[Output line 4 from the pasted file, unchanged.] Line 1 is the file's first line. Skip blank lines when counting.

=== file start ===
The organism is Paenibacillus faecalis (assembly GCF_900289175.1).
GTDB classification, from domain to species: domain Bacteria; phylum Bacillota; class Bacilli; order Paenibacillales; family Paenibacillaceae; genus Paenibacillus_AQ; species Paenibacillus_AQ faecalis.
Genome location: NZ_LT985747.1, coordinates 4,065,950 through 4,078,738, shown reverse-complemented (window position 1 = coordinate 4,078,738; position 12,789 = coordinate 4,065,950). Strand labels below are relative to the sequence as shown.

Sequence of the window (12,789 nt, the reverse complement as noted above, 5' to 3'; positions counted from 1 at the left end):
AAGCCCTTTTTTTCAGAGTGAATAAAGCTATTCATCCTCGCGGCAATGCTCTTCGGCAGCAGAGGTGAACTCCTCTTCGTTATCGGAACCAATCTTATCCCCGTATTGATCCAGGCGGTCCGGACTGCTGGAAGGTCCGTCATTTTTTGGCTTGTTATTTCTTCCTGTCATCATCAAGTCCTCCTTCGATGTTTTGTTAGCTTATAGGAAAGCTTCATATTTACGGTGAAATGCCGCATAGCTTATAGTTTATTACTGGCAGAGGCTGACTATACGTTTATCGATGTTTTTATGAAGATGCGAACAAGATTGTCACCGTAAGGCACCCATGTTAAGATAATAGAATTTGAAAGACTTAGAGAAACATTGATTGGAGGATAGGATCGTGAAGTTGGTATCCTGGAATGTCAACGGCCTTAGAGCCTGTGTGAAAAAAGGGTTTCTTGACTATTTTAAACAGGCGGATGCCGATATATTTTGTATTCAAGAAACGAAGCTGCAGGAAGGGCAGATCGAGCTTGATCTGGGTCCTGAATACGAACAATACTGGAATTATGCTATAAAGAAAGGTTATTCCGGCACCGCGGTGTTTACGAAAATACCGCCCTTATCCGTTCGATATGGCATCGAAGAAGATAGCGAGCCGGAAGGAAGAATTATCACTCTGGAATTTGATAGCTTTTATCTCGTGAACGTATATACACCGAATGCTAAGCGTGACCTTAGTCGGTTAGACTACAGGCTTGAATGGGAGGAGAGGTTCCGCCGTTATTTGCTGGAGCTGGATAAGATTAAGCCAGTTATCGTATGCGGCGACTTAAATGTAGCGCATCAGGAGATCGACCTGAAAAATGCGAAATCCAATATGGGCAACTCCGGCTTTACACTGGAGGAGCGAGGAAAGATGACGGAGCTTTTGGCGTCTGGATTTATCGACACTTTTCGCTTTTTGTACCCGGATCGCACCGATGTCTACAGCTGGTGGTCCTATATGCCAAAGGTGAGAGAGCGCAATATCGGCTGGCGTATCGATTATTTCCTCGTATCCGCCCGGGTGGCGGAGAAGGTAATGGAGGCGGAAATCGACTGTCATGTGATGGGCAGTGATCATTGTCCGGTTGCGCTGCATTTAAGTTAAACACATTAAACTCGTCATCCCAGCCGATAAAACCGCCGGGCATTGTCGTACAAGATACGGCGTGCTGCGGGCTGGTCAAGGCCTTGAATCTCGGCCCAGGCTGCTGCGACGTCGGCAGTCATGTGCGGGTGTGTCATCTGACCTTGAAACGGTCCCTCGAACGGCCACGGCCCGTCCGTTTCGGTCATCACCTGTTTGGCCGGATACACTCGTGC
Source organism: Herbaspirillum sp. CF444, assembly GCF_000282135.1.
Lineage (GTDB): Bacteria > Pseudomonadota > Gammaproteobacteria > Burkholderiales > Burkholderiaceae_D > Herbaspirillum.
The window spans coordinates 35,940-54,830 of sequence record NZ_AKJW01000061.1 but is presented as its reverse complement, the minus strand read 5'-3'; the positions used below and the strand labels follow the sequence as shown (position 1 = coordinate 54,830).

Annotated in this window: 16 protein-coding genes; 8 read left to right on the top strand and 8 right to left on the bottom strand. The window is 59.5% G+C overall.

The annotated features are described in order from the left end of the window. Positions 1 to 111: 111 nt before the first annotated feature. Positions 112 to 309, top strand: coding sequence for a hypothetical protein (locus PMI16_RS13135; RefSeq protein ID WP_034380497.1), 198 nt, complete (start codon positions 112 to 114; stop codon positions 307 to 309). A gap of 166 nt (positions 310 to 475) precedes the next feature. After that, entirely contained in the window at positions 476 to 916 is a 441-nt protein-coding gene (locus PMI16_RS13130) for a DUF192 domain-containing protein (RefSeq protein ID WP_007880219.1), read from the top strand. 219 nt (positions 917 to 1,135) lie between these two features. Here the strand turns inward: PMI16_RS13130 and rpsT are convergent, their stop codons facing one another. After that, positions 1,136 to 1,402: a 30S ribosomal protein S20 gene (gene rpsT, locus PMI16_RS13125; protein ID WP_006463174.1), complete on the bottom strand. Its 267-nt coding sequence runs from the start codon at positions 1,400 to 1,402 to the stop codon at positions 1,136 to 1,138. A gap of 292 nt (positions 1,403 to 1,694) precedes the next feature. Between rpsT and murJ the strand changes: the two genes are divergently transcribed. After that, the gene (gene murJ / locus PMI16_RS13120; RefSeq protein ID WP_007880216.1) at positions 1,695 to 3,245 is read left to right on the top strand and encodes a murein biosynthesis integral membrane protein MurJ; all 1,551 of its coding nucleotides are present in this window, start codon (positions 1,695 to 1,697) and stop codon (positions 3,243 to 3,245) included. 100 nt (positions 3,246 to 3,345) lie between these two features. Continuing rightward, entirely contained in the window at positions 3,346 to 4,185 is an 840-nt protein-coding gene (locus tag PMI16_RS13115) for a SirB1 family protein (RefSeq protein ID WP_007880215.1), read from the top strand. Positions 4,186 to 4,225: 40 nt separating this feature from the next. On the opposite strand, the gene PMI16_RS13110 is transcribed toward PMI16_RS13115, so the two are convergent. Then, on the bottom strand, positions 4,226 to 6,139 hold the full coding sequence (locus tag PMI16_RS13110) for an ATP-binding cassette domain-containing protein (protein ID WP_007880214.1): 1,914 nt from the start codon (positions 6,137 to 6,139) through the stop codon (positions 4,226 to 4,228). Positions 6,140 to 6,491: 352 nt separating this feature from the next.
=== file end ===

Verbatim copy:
Sequence of the window (12,789 nt, the reverse complement as noted above, 5' to 3'; positions counted from 1 at the left end):